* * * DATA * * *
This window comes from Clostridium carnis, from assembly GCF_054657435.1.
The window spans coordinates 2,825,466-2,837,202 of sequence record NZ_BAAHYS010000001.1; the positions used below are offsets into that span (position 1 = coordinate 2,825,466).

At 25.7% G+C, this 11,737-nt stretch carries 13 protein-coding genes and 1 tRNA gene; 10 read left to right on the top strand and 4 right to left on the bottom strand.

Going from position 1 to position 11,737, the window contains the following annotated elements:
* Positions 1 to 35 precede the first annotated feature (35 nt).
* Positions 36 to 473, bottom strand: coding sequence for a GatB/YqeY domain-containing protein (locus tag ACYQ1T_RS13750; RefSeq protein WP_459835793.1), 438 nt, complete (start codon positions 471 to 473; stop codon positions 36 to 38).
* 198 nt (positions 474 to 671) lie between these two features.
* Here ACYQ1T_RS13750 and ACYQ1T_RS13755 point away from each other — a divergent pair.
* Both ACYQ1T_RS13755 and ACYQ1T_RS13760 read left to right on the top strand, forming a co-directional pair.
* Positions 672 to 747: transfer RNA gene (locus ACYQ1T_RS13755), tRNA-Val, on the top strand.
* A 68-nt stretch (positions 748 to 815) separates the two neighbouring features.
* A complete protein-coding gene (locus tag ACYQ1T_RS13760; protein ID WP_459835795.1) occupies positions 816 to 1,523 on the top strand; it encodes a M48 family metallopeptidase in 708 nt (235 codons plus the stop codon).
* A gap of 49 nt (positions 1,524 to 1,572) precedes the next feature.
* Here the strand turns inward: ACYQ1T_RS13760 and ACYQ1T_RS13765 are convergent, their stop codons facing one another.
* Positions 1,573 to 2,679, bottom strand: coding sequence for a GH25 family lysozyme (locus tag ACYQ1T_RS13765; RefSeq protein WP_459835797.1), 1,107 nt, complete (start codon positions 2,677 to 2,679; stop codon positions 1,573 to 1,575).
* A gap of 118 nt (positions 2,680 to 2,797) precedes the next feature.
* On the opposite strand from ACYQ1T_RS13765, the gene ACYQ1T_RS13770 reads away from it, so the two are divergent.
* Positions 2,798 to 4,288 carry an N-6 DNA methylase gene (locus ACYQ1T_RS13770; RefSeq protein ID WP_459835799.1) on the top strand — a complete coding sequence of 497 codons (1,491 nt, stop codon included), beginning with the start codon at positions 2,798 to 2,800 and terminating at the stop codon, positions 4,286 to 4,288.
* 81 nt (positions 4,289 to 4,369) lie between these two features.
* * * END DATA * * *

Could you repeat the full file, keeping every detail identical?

This window comes from Clostridium carnis, from assembly GCF_054657435.1.
The window spans coordinates 2,825,466-2,837,202 of sequence record NZ_BAAHYS010000001.1; the positions used below are offsets into that span (position 1 = coordinate 2,825,466).

At 25.7% G+C, this 11,737-nt stretch carries 13 protein-coding genes and 1 tRNA gene; 10 read left to right on the top strand and 4 right to left on the bottom strand.

Going from position 1 to position 11,737, the window contains the following annotated elements:
* Positions 1 to 35 precede the first annotated feature (35 nt).
* Positions 36 to 473, bottom strand: coding sequence for a GatB/YqeY domain-containing protein (locus tag ACYQ1T_RS13750; RefSeq protein WP_459835793.1), 438 nt, complete (start codon positions 471 to 473; stop codon positions 36 to 38).
* 198 nt (positions 474 to 671) lie between these two features.
* Here ACYQ1T_RS13750 and ACYQ1T_RS13755 point away from each other — a divergent pair.
* Both ACYQ1T_RS13755 and ACYQ1T_RS13760 read left to right on the top strand, forming a co-directional pair.
* Positions 672 to 747: transfer RNA gene (locus ACYQ1T_RS13755), tRNA-Val, on the top strand.
* A 68-nt stretch (positions 748 to 815) separates the two neighbouring features.
* A complete protein-coding gene (locus tag ACYQ1T_RS13760; protein ID WP_459835795.1) occupies positions 816 to 1,523 on the top strand; it encodes a M48 family metallopeptidase in 708 nt (235 codons plus the stop codon).
* A gap of 49 nt (positions 1,524 to 1,572) precedes the next feature.
* Here the strand turns inward: ACYQ1T_RS13760 and ACYQ1T_RS13765 are convergent, their stop codons facing one another.
* Positions 1,573 to 2,679, bottom strand: coding sequence for a GH25 family lysozyme (locus tag ACYQ1T_RS13765; RefSeq protein WP_459835797.1), 1,107 nt, complete (start codon positions 2,677 to 2,679; stop codon positions 1,573 to 1,575).
* A gap of 118 nt (positions 2,680 to 2,797) precedes the next feature.
* On the opposite strand from ACYQ1T_RS13765, the gene ACYQ1T_RS13770 reads away from it, so the two are divergent.
* Positions 2,798 to 4,288 carry an N-6 DNA methylase gene (locus ACYQ1T_RS13770; RefSeq protein ID WP_459835799.1) on the top strand — a complete coding sequence of 497 codons (1,491 nt, stop codon included), beginning with the start codon at positions 2,798 to 2,800 and terminating at the stop codon, positions 4,286 to 4,288.
* 81 nt (positions 4,289 to 4,369) lie between these two features.